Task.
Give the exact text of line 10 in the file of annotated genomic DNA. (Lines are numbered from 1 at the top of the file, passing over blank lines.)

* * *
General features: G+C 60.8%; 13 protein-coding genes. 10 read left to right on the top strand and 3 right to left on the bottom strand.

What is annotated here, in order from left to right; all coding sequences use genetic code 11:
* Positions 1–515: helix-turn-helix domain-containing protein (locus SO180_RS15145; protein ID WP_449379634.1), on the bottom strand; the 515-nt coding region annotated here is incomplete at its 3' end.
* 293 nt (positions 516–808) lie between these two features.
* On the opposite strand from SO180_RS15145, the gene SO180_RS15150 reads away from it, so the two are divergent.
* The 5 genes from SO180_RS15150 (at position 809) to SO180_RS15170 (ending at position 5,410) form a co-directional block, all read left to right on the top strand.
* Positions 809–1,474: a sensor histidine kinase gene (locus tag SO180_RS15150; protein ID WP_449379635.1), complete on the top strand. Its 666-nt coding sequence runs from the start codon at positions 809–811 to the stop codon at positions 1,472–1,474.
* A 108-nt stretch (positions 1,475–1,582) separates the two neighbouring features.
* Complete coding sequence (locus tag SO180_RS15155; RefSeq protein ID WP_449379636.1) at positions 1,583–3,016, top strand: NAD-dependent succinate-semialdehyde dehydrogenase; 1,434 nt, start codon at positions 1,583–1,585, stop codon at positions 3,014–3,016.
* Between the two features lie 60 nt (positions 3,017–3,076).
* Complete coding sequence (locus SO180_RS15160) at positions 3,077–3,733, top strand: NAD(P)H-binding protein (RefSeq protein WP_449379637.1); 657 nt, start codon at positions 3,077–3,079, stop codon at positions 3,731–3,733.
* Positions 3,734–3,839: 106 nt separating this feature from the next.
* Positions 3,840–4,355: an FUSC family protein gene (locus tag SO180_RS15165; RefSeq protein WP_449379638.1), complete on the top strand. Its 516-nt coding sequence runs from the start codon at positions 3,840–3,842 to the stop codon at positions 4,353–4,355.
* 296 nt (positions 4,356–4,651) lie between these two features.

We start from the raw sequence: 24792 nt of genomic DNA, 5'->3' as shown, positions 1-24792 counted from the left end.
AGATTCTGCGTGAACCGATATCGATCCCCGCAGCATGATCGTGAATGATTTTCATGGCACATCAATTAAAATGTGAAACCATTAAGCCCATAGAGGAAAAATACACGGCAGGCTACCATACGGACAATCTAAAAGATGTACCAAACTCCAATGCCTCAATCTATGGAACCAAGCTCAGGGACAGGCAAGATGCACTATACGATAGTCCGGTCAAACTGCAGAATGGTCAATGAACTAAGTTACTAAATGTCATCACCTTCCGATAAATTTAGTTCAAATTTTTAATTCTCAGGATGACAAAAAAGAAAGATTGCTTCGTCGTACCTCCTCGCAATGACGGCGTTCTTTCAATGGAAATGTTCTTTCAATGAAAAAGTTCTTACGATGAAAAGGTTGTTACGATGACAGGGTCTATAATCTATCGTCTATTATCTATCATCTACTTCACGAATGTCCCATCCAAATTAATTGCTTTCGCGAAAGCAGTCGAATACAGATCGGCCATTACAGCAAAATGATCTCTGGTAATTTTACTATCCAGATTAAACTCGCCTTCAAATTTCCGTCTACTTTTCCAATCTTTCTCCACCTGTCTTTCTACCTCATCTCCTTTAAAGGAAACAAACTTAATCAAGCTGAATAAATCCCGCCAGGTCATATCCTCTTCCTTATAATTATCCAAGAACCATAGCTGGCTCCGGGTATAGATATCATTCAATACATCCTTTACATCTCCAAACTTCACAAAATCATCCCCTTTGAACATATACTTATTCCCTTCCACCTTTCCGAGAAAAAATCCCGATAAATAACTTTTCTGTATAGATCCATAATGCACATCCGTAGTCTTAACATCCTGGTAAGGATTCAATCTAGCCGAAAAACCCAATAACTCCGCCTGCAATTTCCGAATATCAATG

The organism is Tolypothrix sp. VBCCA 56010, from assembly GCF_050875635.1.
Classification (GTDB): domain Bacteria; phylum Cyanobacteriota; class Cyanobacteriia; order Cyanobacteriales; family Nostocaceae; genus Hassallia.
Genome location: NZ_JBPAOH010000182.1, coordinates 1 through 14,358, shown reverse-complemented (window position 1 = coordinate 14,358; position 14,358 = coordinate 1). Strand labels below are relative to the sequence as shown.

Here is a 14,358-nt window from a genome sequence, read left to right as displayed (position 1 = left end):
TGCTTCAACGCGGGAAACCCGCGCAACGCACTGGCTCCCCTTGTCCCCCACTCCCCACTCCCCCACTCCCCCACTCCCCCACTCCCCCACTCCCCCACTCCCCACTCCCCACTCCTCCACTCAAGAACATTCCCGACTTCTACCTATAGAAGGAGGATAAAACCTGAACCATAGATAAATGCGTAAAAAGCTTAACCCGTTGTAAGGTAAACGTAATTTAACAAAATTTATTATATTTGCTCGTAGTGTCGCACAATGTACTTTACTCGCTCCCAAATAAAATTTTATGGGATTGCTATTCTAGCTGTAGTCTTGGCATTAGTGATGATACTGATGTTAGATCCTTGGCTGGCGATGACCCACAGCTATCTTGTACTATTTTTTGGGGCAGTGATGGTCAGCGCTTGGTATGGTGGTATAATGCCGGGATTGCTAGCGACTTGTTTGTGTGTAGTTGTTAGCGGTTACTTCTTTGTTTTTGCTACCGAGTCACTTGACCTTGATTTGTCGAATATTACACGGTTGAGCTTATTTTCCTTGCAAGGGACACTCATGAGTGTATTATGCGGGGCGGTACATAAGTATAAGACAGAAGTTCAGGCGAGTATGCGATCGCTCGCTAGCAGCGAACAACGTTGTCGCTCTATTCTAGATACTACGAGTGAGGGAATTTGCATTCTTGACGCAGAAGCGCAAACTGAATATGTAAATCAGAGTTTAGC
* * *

* Between the two features lie 60 nt (positions 3,017–3,076).